Module 4 - Financial Environment of Business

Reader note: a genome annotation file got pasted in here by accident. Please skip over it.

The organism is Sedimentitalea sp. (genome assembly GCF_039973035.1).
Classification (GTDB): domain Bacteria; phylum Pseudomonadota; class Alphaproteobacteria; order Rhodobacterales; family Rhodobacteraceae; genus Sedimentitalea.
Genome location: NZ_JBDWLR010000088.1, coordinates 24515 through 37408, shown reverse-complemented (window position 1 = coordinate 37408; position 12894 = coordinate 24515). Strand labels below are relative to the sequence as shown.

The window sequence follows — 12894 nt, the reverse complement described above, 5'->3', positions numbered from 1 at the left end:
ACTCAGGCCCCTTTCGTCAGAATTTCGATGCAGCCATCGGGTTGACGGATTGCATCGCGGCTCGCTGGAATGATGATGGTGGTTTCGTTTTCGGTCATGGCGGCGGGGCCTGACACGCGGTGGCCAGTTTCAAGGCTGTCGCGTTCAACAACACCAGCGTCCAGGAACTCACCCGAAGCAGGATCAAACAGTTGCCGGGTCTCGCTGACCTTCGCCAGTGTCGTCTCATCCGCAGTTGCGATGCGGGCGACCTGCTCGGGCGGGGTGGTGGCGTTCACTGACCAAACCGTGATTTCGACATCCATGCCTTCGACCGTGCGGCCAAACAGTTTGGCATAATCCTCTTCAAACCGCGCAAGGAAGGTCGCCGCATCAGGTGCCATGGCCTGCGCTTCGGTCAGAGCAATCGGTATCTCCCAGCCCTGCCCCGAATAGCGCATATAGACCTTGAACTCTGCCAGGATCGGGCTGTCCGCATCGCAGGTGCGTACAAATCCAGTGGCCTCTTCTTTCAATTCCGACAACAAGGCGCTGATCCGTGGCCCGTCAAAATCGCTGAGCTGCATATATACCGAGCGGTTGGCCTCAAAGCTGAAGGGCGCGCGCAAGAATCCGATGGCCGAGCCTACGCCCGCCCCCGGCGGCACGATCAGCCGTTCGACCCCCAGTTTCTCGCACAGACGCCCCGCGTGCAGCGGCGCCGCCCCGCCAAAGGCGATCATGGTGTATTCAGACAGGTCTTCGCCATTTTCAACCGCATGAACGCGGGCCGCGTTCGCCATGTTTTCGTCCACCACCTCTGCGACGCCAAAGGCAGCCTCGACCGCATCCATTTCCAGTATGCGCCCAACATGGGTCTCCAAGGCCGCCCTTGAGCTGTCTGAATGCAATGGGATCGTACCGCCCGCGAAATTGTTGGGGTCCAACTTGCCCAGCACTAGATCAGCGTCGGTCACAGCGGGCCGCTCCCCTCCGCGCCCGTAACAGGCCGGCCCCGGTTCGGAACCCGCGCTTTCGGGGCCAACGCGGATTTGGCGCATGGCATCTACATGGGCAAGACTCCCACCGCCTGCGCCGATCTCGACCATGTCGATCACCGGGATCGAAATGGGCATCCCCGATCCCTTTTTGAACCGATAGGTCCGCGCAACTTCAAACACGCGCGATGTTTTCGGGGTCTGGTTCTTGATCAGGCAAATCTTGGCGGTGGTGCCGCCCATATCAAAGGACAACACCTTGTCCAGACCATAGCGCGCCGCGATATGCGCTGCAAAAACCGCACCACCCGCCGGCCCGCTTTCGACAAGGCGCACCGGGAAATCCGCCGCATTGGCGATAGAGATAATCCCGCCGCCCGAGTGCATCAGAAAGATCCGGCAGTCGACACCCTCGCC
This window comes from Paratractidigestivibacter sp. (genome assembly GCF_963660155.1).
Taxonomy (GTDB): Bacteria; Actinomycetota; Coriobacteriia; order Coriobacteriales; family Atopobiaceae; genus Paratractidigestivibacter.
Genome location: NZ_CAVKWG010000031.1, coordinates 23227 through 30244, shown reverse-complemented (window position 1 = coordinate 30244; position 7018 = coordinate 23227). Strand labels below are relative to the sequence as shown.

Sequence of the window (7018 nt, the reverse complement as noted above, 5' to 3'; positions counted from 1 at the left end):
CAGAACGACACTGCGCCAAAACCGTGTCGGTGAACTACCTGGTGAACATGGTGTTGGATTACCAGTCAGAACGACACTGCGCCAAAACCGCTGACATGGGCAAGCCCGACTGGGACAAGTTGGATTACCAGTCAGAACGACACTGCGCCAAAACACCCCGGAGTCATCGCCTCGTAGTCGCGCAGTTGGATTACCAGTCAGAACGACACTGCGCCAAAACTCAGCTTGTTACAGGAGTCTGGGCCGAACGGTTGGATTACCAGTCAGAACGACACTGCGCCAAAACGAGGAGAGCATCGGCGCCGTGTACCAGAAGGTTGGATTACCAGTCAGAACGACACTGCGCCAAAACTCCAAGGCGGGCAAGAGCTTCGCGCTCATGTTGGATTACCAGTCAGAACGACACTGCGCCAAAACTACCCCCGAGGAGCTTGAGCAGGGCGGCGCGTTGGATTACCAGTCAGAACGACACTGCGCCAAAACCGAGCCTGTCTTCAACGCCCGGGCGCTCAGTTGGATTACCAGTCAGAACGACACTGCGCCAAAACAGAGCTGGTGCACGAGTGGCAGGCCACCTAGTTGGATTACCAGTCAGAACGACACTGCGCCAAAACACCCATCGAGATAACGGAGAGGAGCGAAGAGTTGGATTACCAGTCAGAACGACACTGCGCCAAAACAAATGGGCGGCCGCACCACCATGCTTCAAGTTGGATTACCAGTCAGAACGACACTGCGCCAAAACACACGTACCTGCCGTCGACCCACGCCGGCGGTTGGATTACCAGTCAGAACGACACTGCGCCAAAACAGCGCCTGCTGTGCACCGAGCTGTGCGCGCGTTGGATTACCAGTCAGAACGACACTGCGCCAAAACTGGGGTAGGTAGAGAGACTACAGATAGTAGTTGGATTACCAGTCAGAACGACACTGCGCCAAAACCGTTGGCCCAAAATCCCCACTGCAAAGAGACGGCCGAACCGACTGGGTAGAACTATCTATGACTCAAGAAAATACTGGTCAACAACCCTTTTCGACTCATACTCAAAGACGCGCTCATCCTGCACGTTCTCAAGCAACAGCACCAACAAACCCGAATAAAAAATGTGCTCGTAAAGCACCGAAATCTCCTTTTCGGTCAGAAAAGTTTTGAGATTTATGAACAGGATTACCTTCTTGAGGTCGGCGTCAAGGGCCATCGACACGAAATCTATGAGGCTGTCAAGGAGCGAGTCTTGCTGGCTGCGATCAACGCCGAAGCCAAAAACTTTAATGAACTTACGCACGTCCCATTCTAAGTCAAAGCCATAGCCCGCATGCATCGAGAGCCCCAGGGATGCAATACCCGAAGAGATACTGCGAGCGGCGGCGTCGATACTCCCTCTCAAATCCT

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<p>1</p> <p>FINANCIAL ENVIRONMENT OF BUSINESS</p> <p>Sub topics covered</p> <p>Indian Financial system Financial Market Money &amp; Capital Current trends in Banking</p> <p>References3</p> <p>Indian Financial System by Bharati V. Pathak Indian Financial System by M Y Khan Fundamentals of Indian Financial System by Vasant Desai Financial Institutions and Markets by L M Bhole</p> <p>What is a Financial System?</p> <p>It implies a set of complex and closely connected or interlinked institutions, agents, practices, markets, transactions, claims, and liabilities in the economy.</p> <p>The financial system is concerned about these three terms: money, credit and financeThe objective of Financial System is to supply funds to various sectors and activities of economy in ways that promote fullest possible utilization of resources</p> <p>Financial SystemFinancial System Savings Finance Investment Capital Formation Economic Growth</p> <p>Primary function of financial system is mobilizing savings, their distribution for industrial investment and stimulating capital formation to accelerate the process of economic growth. 5</p> <p>Indian Financial System6</p> <p>Can be broadly classified into organized and unorganized Organized Financial System comes under the purview of Ministry of Finance, RBI, SEBI and other regulatory bodies Unorganized Financial System consists of individual money lenders, groups of persons operating as unregistered chit fund, etc</p> <p>Components of Organized Financial System7</p> <p>Financial IntermediariesFinancial Markets Financial Instruments</p> <p>Financial Services</p> <p>Indian Financial System - OrganizedFinancial Intermediaries Financial Markets</p> <p>Financial Instruments</p> <p>Financial Services</p> <p>BanksCommercial Co-operative</p> <p>Non Banking InstitutionsNBFCs Development Financial Institutions</p> <p>Mutual Funds</p> <p>Insurance</p> <p>Shares Debentures Debt Instruments Derivatives</p> <p>Depositors Credit Rating Merchant Banking Leasing Portfolio Mgt Underwriting Stock Broking</p> <p>8</p> <p>Financial Intermediaries</p> <p>Banks Commercial Cooperative Regional</p> <p>- Private, Public &amp; Foreign</p> <p>Rural Banks (RRBs)</p> <p>Non Banking Financial Companies (NBFCs) Development Financial Institutions (DFIs)</p> <p>9</p> <p>What is Banking?10</p> <p>Section 5(l)(b) of the Banking Regulation Act defines "banking" as the accepting, for the purpose of trading or investment, of deposits of money from the public, repayable on demand or otherwise and withdrawable by cheque, draft, order or otherwise. The essential characteristics of the banking business as defined in section 5(b) of the Banking Regulation Act are: acceptance of deposits from the public, for the purpose of lending or investment, repayable on demand or otherwise, and withdrawable by means of any instrument whether a cheque or otherwise. From the definition, two important functions of commercial banks emerge; acceptance of deposits and lending of funds. These two functions are the core activities of banking.</p> <p>Commercial Banks v/s Cooperative banks11</p> <p>In India, the Commercial Banks are required to be registered under Banking Regulation Act, 1949. In India, the Cooperative Banks are required to be registered under the Cooperative Societies Act, of the concerned state. The main objective of a Commercial Bank is to accept deposits from public for the purpose of lending to industry and commerce. The main objective of a Co-operative Bank is to accept deposits from the members and the public for the purpose of providing loans to farmers and small businessmen with a motto of service. Commercial banks operate over a larger area. Some commercial banks even have branches in foreign countries. The area of operations of Co-operative Banks is limited and mostly confined to State. They do not operate at national</p> <p>Commercial Banks v/s Cooperative banks12</p> <p>Commercial Banks provide merchant banking services such as advising the companies regarding the public issue of shares. Co-operative Banks do not provide merchant banking services. Commercial Banks in India such as Canara Bank, Bank of India, State Bank of India, do operate mutual funds. At present co-operative banks in India do not operate mutual funds. Commercial banks operates on the commercial principles. They operate to earn a profit. The basis of operations is on co-operative lines, i.e. service to its members and the society.</p> <p>RBIs new banking license discussion paper:</p> <p>Though the Indian financial system has made impressive strides in resource mobilization, geographical and functional reach, financial viability, profitability and competitiveness, vast segments of the population, especially the underprivileged sections of the society, have still no access to formal banking services. The Reserve Bank is therefore considering providing licenses to a limited number of new banks. A larger number of banks would foster greater competition, and thereby reduce costs, and improve the quality of service. More importantly, it would promote Financial Inclusion and ultimately support inclusive economic growth, which is a key focus of public policy.</p> <p>Latest guidelines14</p> <p>Minimum capital of Rs 500cr, 49% foreign investment limit, mandatory listing in 2 yrs are a few of the recommendations. Groups with diversified ownership, sound credentials and integrity that have a successful track record for at least 10 years shall be eligible to promote banks and RBI may seek feedback on applicants from other regulators and agencies like Income Tax, CBI, Enforcement Directorate, etc. This, in effect, rules out a first-generation entrepreneur setting up a new bank. RBI has made an exception for promoters with a large exposure to real estate and broking activities as they have inherently riskier businesses model and business culture. The central bank has also looked at the international developments after the financial crisis three years ago where there is a movement for separating banking from proprietary trading and has made a sharp remark on its dissatisfaction with the past experience of brokers on the boards of banks. Accordingly, groups that have significant (10 per cent or more) income or assets or both from such activities, including real estate construction and broking activities taken together in the last three years, shall not be eligible to promote banks.</p> <p>Contd..15</p> <p>Foreign Shareholding The aggregate non-resident shareholding from FDI, NRIs and FIIs in the new private sector banks shall not exceed 49 per cent for the first five years from the date of licensing of the bank. It has added that no nonresident shareholder, directly or indirectly, individually or in groups, will be permitted to hold 5 per cent or more of the paid-up capital of the bank. Currently, foreign shareholding in private sector banks is allowed up to a ceiling of 74 per cent of the paid-up capital.</p> <p>Contd..16</p> <p>Corporate Governance At least 50 per cent of the directors should be totally independent of the promoter/promoter group entities, their business associates and their customers and suppliers. The bank shall get its shares listed on the stock exchanges within two years of licensing of the bank. The bank shall be required to maintain a minimum capital adequacy ratio of 12 per cent for a minimum period of three years after the commencement of its operations subject to such higher percentage, as may be prescribed by the RBI from time to time.</p> <p>Financial Inclusion Definition</p> <p>The process of ensuring access to financial services and timely and adequate credit where needed by vulnerable groups such as weaker sections and low income groups at affordable cost. ---- NABARD</p> <p>What is Financial InclusionCredit cards Lack of Assets for collateral</p> <p>Insurance</p> <p>Bank account Affordable credit</p> <p>Financial advice</p> <p>What is Financial ExclusionNo savings</p> <p>No assets</p> <p>No Insurance</p> <p>No bank account No affordable credit</p> <p>No access to money advice</p> <p>Retail Banking</p> <p>Retail banking refers to banking in which banking institutions execute transactions directly with consumers, rather than corporations or other banks. Services offered include: savings and checking accounts, mortgages, personal loans, debit cards, credit cards, and so forth.</p> <p>Universal Banking</p> <p>Universal Banking is a multi-purpose and multifunctional financial supermarket (a company offering a wide range of financial services e.g. stock, insurance and real-estate brokerage) providing both banking and financial services through a single window. Universal Banking is a superstore for financial products under one roof. The term 'universal banking' refers to those banks that offer a wide range of financial services, beyond the commercial banking functions like Mutual Funds, Merchant Banking, Factoring, Credit Cards, Retail loans, Housing Finance, Auto loans, Investment banking, Insurance etc. This is most common in European countries.</p> <p>Advantages of Universal Banking</p> <p>Economies of Scale. The main advantage of Universal Banking is that it results in greater economic efficiency in the form of lower cost, higher output and better products. Many Committees and reports by Reserve Bank of India are in favor of Universal banking as it enables banks to attain economies of scale and scope. Profitable Diversions. By diversifying the activities, the bank can use its existing expertise in one type of financial service in providing other types. So, it entails less cost in performing all the functions by one entity instead of separate bodies.</p> <p>Resource Utilization. A bank possesses the information on the risk characteristics of the clients, which can be used to pursue other activities with the same clients. A data collection about the market trends, risk and returns associated with portfolios of Mutual Funds, diversifiable and non diversifiable risk analysis, etc, is useful for other clients and information seekers. Automatically, a bank will get the benefit of being involved in the researching Easy Marketing on the Foundation of a Brand Name. A bank's existing branches can act as shops of selling for selling financial products like Insurance, Mutual Funds without spending much efforts on marketing, as the branch will act here as a parent company or source. In this way, a bank can reach the client even in the remotest area without having to take resource to an agent.One-stop shopping. The idea of 'one-stop shopping' saves a lot of transaction costs and increases the speed of economic activities. It is beneficial for the bank as well as its customers.</p> <p>Prime Lending rate</p> <p>Interest rate charged by banks to their largest, most secure, and creditworthy customers. This rate is used as a guide for computing interest rates for other borrowers. The rate is almost always the same amongst major banks. Generally PLR across banks are aligned with those of a few major banks who provide signals for changes in PLR</p> <p>PLR OF BANKS is based on positive correlation with it.</p> <p>Bank rate and has</p> <p>Base rate24</p> <p>Base Rate shall include all those elements of the lending rates that are common across all categories of borrowers. While each bank may decide its own Base Rate, some of the criteria that could go into the determination of the Base Rate are: (i) cost of deposits; (ii) adjustment for the negative carry in respect of CRR and SLR; (iii) unallocatable overhead cost for banks such as aggregate employee compensation relating to administrative functions in corporate office, directors and auditors fees, legal and premises expenses, depreciation, cost of printing and stationery, expenses incurred on communication and advertising, IT spending, and cost incurred towards deposit insurance; and (iv) profit margin.</p> <p>Base rate25</p> <p>Base Rate System is for the banks to set a level of minimum interest rates charged while giving out the loans.However, the base rate system will not be applicable for the following type of loans: Agricultural Loans</p> <p>Loans given to own employeesLoans against deposit Export Credit</p> <p>Advantages of Base Rate26</p> <p>To avoid sub PLR loans It will bring uniformity in interest rates and end predatory pricing Banks will now be compelled to tap cost effective resources, improve operational efficiency, and include profit spread margin and risk premium along with the clients credibility while determining the base rate.</p> <p>Regional Rural Banks (RRBs)</p> <p>The Narsimham committee conceptualized the creation of RRBs in 1975 as a new set of regionally oriented rural banks, Subsequently, the RRBs were set up through the promulgation of RRB Act1 of 1976. Their equity is held by the Central Government, concerned State Government and the Sponsor Bank in the proportion of 50:15:35. RRBs were supposed to evolve as specialised rural financial institutions for developing the rural economy by providing credit to small and marginal farmers, agricultural labourers, artisans and small entrepreneurs. Over the years, the RRBs, which are often viewed as the small mans bank, have taken deep roots and have become a sort of inseparable part of the rural credit structure . They have played a key role in rural institutional financing in terms of geographical coverage, clientele outreach and business volume as also contribution to development of the rural economy .27</p> <p>Regional Rural Banks (RRBs)</p> <p>Maharashtra Marathwada Gramin Bank Aurangabad-Jalna Gramin Bank Wainganga Kshetriya Gramin Bank Vidharbha Kshetriya Gramin Bank Solapur Gramin Bank Thane Gramin Bank Ratnagiri-Sindhudurg Gramin Bank Gujarat Dena Gujarat Gramin Bank</p> <p>Baroda Gujarat Gramin BankSaurashtra Gramin Bank</p> <p>28</p> <p>Regional Rural Banks (RRBs)Why were they in the news? The Reserve Bank of India in its discussion paper on grant of bank licences to corporate houses said that if corporate were keen on improving financial inclusions, they could look at taking over some of the weaker RRBs and strengthen them through capital and technology infusion. Is this likely to happen? There are several impediments. Firstly, the RRB Act will need to be amended. Secondly, there will be resistance from employee unions and state governments. Thirdly, corporates themselves may not be inclined to get into rural banking where the payback may take many more years.29</p> <p>Current Status (RRBs)The worst appears to be behind the RRBs, a large number of which were in the red for most of the previous decades. The process of consolidation through amalgamation of RRBs is now almost complete, resulting in a decline in the total number of RRBs to 84 as on August 31, 2009 . The process of recapitalization of RRBs with negative net worth as on March 31, 2007, is also almost complete, with 27 RRBs fully recapitalized with an amount of Rs 1,796 crore as on July 31, 2009. The assets in the consolidated balance sheets of RRBs have increased by 16.5% in March 2009 to Rs 1.46 lakh crore. They now open no-frills accounts and issue general credit cards. An RBI working group on technology in RRBs has observed that RRBs could not remain isolated from the technological developments sweepi...</p>